The Vermont man accused by members of his own family of murdering his real estate magnate grandfather and his mother in 2017 to cash out on millions in inheritance money questioned one of his accusers in probate court for nearly four hours Wednesday.
Nathan Carman wants a probate judge to order his aunt Valerie Santilli, the executor of his late grandfather’s multi-million dollar estate, to release $150,000 from a smaller trust in Carman’s name so he can defend himself in a civil lawsuit in New Hampshire. Carman has also asked the judge to remove his aunt as executor of a trust established for him by his grandfather.
Windsor police still call Carman a suspect in his grandfather's unsolved murder at his Overlook Drive home back in December of 2013. John Chakalos was shot, according to investigators.
Attorney Dan Small represents Valerie Santilli.
"The issue before the court is not whether the people who know Nathan Carman best his family, have come to the terrible conclusion that he is a killer and that he killed his grandfather, that’s not the issue here,” Small said. “His grandfather believed he was a genius. An IQ of 140. But he also knew that he was obsessed with money, wanted expensive things, squandered things and also knew he was not responsible, not finishing school not keeping a job, so in 2011 he set up this trust."
“John (Chakalos) was very concerned that as Nathan goes through life, he would not be able to hold a long term job, that he needed a safety net. Didn’t see Nathan in the long term being able to take care of Nathan’s needs and he didn’t feel his mother could step in,” said Santilli said.
Wednesday's hearing quickly turned to his grandfather’s unsolved murder & his mother’s disappearance.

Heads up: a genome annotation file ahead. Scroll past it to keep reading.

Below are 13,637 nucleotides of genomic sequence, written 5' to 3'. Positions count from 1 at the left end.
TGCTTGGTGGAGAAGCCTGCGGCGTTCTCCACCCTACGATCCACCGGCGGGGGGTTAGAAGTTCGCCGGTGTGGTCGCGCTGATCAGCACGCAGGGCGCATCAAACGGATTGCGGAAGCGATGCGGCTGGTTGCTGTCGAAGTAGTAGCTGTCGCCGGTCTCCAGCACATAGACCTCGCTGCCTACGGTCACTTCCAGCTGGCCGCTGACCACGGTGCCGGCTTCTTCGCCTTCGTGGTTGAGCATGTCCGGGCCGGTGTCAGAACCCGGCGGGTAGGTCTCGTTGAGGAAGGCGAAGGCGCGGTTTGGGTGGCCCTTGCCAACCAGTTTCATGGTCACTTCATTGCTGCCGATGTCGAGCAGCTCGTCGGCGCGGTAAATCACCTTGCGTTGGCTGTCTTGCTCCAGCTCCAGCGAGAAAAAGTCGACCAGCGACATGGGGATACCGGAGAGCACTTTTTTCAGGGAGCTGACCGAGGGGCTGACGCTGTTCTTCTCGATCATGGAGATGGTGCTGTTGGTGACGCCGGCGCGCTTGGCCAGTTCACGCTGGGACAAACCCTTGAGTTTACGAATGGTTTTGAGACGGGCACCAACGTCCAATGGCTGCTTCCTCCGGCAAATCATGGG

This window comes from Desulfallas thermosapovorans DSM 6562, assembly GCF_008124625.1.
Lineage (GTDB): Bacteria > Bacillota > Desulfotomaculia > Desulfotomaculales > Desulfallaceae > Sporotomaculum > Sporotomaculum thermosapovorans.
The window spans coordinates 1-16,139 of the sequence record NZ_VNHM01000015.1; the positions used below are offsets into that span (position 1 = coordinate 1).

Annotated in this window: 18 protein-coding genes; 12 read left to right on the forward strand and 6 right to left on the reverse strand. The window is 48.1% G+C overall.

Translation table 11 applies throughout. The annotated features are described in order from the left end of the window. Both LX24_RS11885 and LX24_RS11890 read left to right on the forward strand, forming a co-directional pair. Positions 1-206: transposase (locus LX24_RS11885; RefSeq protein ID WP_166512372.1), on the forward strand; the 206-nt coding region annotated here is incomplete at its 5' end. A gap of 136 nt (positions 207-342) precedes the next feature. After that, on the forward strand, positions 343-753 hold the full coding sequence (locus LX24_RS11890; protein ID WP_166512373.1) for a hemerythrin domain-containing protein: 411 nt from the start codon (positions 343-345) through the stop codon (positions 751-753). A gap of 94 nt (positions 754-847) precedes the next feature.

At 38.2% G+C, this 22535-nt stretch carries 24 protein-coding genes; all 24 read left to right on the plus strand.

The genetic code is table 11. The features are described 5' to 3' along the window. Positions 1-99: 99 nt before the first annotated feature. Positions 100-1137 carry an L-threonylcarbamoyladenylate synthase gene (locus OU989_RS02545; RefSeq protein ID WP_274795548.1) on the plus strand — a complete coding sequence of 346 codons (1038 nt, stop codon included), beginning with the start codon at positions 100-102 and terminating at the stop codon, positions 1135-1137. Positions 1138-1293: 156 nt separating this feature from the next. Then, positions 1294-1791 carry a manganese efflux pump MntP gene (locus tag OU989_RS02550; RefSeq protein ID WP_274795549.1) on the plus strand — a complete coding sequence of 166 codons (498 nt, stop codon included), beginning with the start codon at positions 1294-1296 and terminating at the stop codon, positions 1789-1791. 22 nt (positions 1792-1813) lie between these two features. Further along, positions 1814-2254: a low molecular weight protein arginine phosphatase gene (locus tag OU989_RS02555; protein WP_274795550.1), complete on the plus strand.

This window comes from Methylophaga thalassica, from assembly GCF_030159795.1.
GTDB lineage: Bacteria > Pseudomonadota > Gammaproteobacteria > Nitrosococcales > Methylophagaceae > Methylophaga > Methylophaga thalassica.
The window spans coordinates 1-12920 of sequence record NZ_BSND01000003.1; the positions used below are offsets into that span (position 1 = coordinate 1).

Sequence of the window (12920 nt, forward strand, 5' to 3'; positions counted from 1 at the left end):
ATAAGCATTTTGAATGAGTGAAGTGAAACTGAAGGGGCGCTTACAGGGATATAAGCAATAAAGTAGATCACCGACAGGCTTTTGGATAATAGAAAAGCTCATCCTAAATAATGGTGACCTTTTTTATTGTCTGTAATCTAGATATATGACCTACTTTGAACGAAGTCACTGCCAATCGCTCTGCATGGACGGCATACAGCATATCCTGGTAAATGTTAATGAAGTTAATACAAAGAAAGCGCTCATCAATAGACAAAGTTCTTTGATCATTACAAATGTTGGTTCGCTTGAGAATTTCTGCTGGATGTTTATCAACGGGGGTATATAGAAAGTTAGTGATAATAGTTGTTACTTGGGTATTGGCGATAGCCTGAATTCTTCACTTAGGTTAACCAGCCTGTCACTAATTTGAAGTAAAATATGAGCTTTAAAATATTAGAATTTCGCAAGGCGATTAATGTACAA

Carman questioned his aunt about his late millionaire grandfather John Chakalos’ unsolved murder in Windsor nearly five years ago. Police told NBC Connecticut Nathan Carman is still a suspect, though Carman denies any involvement.
Santilli said that she believes Carman murdered his grandfather, but has distributed funds in his defense because she believes “it was the right thing to do.”
She told Carman at court, “I’ve never once said I would not give you the money ever. I never once said that. That’s never changed.”
Carman also questioned his aunt about his mother at the hearing “Have you made any attempts on your own to have a memorial service?” Carman asked.
“I don’t know where she is,” she responded.
"But you're arguing that she dead in New Hampshire right?" Carman asked.
Officials say Carman’s mother Linda disappeared off her son’s boat back in September of 2016 near Point Judith, RI.
Nathan Carman asked Santilli, "Do you remember telling the Coast Guard I’m an extremely dangerous person?” Carman asked his aunt.
“I remember telling the Coast Guard they would find you and they would not find my sister,” Santilli said.
There were many pointed, personal questions as the battle over the family’s finances continues. At stake are tens of millions of dollars.
A second attorney testified on Wednesday, Glenn Terk that there have been requests for additional information from both the U.S. Attorneys and the State's Attorney’s office for information on the case. No date has been set for the next hearing.
Carman has never been charged with his grandfather's unsolved murder or his mother's disappearance.